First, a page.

Table Talk – A Series by Kevin D. Annett
Some of our handiwork, Lejac “residential school”, Fraser Lake BC
“Of course they did it. Look at how they act now. It didn’t matter to them then and it doesn’t matter to them now” - Protester at Christ Church Anglican Cathedral, Vancouver, on Aboriginal Holocaust Remembrance Day, April 15, 2007
“There is none who are righteous or who understands, there is not even one who seeks for God. All have turned aside and together they are useless, for none do good.” - Romans 3:10-12
Most of the other young boys on my street never did the actual killings, but they knew about them. They even stood around and watched. The City of Winnipeg was paying for the slaughter, which may have had something to do with its normalcy and popularity among my fellow pre-pubescents. After all, who would pass up a chance to make a quarter from every prairie dog tail sliced off a still-quivering little brown creature?
The bigger guys among us wielded the mops or wrenches that shattered the captured animals’ backbones, and the rest of us were encouraged to dive in with our Swiss army knives to finish the job and claim the fluffy bounty. I was one of those who didn’t, but who nevertheless stood by and watched fascinated and with a suspended horror at the bloody ritual. The glazed and happy look of contentment in the eyes of the killers has never left me, nor have the dying squeals of the little creatures as each blow fell.
Everyone in our neighborhood knew about the killings but never talked about them, especially those who’d participated and cashed in. Yet a sickly haze hung over all of us. We were lessened because of what we’d done, just by living alongside it. And looking back, it seems that we were all living precariously every day as if awaiting a knock on the door by some higher judgment.
It finally came in the person of Mrs. Wyatt, a local mom who’d found some bloody animal remains in her alley and tracked down the source. The woman raised a passionate public stink about the prairie dog slaughter and without pointing her finger made us feel our collective culpability for the first time. And we all hated her for it.
We briefly shifted our aggression away from the local rodent populace to Mrs. Wyatt’s doorstep, where we began leaving assorted garbage and obscene messages. Our parents aided our take-down campaign by publicly badmouthing and then shunning the woman, who’d brought such discord to our once self-satisfied community by “making us all look bad”. She of course was the problem, not us. And so after a few months of harassment the inconvenient woman and her family moved away, and the killings carried on.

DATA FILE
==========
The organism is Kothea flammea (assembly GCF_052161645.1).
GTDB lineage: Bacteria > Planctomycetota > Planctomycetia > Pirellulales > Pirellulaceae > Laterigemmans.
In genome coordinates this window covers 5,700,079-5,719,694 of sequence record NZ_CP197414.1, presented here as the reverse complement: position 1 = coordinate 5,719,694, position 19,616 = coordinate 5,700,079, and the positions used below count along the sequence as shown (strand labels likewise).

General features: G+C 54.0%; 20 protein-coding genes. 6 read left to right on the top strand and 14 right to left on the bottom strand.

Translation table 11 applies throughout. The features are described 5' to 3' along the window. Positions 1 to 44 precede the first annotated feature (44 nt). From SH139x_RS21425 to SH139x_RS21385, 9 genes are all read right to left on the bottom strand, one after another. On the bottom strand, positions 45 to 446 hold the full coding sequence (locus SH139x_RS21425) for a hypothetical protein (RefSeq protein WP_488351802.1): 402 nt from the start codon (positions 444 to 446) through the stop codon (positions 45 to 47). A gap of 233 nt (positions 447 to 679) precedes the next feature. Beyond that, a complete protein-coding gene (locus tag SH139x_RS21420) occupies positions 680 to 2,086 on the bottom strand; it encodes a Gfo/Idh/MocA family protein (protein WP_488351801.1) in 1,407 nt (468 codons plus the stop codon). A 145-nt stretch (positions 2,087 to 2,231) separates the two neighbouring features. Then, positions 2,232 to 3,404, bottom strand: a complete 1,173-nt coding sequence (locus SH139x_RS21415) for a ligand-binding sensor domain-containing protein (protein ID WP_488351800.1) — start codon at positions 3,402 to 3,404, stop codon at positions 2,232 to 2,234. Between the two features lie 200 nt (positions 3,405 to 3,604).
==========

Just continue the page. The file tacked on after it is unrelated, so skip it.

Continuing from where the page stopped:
Thus at ten years of age did I learn an essential part of what it means to be a Canadian: that the problem isn’t what is going on but that somebody has talked about it.
Perhaps as part of the judgment hanging over my shamed young mind, that essential Canadiana kept seeking me out and admonishing me with the same fervor with which we had assaulted good Mrs. Wyatt. The deeper I gazed into our neighborhoods the more slaughter I encountered, and the same industry of rationalization and routine behind it all.
Murder had not been called murder when I was ten, but “a rodent control program”. The same safely-euphemized mental buffers have allowed the bigger crimes to continue alongside and because of our terminal Canadian niceness, as genocide becomes “cultural insensitivity” and mass murder is called “abuse”. And so when I began to understand Mrs. Wyatt after uncovering more than rodent remains on my doorstep, I was officially warned. Just prior to my own immolation and banishment, I was told that there really was no cause for any concern besides the fact that I was mentioning the unmentionable. Otherwise, things were just fine.
What prompted this reflection was a question put to me by an unsuspecting interviewer, who asked me how my view of Canada has changed after twenty years of exposing what she called “our rotten underbelly”.
“We’re a nation of psychopaths” I replied. “All of us. Dead children are dead children.”
Or dead prairie dogs, for that matter.
I’ve waited unrequited over those long years for a single tear of grief to emerge from out of the mountains of words, political posturing and Royal Commissions into our own home grown bestiality. At the end of the day, nobody is bothered by the heaps of little corpses rendered so by our own hands, any more than my Winnipeg neighbors were upset about our extermination of our innocent little neighbors. What causes my people to become emotional is when I keep talking about their everyday carnage.
Those years have also brought me a strange resignation, not from despair but a blinding realism, an awakening to that of which I am part. My training on an Acute Psychotic ward prepared me to spot all the signs.
Caught up in the general madness, I absurdly appealed to the conscience of the conscienceless. I sought something that was never there. But even more horrible was my discovery that my own heart shared the same void; that the nightmare was reduced in my mind to sterile words like genocide, war crimes and legal liability. My heart, like those of my own dead and dissociated people, was in suspension somewhere.
Yet still somewhere in my memory echoes the unanswered scream of the innocent as their backs were shattered by drooling and laughing boys with blood-soaked mops; and of my own outraged despair as I find what the years of accommodation have done to me. For it has been the suffering of little rodents that has most moved my heart, rather than the screams of my own flesh and blood.
The carnage begins first in ourselves, for it emerges from there. Is that why there is no balm in Gilead; no healing for me or for my people?